Is Tylenol Safe For Pregnant Women? Here Is What Doctors Have To Say

By Dianne Franc, Parent Herald December 09, 06:00 am

Pregnancy is a sensitive time for women and it is not advisable that they just take whatever medication there is available whenever they don't feel well. In line with that statement, doctors are advising pregnant women to as much as possible not take Tylenol or any medicine that is high in acetaminophen because of its possible side effects that could harm both the mother and the unborn child.

In an article published by Tulsa World, it has been alarming to some parents the result of two Danish studies that found a link between taking Tylenol and autism in children. Apparently, 5.7 percent of children whose mothers were exposed to acetaminophen while they were pregnant were diagnosed with ADHD at an early age of 7. Symptoms of being hyper came out at their age and this was the majority of the result that came from the said research. As for those mothers who didn't take Tylenol or any medication with acetaminophen, only 4.3 percent of the children were seen to have ADHD.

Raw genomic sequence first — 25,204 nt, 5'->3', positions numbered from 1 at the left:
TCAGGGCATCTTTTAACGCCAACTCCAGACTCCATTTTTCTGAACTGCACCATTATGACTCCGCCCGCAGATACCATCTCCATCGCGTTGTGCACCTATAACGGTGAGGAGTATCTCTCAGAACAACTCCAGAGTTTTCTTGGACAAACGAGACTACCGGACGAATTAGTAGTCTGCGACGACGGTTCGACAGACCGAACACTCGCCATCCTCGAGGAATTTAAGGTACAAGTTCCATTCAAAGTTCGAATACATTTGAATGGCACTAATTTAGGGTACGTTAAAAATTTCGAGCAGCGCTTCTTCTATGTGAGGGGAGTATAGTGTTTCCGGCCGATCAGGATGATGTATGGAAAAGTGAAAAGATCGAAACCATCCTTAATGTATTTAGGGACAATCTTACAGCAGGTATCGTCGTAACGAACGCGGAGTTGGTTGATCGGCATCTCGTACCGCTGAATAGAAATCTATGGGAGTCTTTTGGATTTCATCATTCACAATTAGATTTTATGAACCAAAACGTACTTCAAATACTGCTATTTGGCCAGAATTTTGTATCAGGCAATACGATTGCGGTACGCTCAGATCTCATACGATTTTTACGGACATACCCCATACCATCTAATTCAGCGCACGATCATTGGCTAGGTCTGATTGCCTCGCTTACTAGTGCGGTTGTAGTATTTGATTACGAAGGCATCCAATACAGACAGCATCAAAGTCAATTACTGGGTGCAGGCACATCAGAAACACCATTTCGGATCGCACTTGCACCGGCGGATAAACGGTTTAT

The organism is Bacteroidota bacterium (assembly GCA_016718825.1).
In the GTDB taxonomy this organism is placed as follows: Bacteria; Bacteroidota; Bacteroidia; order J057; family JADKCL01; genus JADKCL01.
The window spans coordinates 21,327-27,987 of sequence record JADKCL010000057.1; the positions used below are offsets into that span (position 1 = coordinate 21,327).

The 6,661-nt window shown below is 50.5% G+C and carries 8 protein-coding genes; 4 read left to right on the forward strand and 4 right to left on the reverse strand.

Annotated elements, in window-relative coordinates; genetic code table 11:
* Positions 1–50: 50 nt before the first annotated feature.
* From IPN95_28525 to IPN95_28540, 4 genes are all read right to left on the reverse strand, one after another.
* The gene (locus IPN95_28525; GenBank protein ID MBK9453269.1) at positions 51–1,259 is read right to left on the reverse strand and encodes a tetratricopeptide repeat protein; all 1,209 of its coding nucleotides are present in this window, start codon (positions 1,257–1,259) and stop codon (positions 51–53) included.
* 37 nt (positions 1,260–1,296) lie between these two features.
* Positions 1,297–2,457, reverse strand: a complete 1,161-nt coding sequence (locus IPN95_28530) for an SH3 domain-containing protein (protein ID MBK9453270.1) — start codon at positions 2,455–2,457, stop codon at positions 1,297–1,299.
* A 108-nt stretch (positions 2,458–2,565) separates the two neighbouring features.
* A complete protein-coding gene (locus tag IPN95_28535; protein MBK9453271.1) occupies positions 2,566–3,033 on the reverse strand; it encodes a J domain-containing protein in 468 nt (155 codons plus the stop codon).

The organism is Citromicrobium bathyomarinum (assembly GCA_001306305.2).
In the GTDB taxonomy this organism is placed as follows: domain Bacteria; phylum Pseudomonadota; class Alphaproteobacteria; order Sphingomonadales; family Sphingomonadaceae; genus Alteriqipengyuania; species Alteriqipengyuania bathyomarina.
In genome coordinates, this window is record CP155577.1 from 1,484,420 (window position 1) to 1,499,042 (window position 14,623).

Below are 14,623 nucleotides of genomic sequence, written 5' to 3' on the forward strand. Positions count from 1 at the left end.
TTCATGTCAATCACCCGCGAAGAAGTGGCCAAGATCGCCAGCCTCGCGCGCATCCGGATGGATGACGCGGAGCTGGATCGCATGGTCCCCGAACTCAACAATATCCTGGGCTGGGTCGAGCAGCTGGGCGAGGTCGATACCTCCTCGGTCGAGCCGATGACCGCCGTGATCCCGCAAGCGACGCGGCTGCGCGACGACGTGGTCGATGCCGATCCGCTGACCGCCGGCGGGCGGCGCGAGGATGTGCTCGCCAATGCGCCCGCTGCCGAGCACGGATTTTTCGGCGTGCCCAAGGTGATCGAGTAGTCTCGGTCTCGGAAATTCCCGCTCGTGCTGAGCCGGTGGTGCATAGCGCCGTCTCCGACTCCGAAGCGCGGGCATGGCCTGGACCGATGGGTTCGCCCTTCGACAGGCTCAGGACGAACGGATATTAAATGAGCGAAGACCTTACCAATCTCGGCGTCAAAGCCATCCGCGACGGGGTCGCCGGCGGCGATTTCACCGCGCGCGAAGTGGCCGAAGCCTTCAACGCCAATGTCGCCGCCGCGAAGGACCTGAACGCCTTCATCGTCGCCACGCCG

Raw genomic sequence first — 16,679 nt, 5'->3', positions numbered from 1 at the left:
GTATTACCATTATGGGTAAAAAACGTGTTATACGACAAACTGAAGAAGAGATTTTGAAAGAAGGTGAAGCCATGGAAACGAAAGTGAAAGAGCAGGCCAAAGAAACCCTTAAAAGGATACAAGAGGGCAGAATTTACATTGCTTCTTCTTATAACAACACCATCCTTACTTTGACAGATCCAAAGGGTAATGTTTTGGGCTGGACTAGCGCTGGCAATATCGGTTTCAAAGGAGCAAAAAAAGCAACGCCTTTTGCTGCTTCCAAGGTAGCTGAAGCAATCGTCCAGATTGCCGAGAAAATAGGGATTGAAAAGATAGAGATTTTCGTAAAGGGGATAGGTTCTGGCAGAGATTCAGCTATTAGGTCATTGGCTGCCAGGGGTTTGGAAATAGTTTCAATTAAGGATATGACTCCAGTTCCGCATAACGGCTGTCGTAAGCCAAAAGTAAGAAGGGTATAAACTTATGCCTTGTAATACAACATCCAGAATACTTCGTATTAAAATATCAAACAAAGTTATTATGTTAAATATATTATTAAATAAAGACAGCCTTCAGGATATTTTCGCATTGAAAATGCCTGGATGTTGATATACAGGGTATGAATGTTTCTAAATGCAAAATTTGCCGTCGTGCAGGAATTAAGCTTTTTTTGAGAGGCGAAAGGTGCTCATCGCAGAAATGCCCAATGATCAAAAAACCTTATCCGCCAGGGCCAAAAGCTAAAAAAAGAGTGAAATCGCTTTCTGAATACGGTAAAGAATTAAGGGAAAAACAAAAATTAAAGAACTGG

A photo posted by Jason Benoit (@jasbenoit) on Dec 4, 2016 at 12:07pm PST

According to Fortune, it is not only hyperactivity that scientists discovered with these children, but even their emotional stability along with their general conduct was affected. Although these results could be enough to formulate a final conclusion, there are still some aspects of the study that needs to be considered like each woman used for this research were different from one another. Some are smokers and some are obese. Some had a fever and some had pain during their pregnancy.

Tylenol has been widely used in America to ease pain and fever even for pregnant women and it has always viewed as a safe drug to take. But just to make sure that you won't get side effects that would involve your child, it is best to take it with care. This means you cannot just depend on it and rely on it each time you have a headache or a fever. Find some natural alternatives that could work.

See Now: 35 Things New Moms Should Know About Breastfeeding

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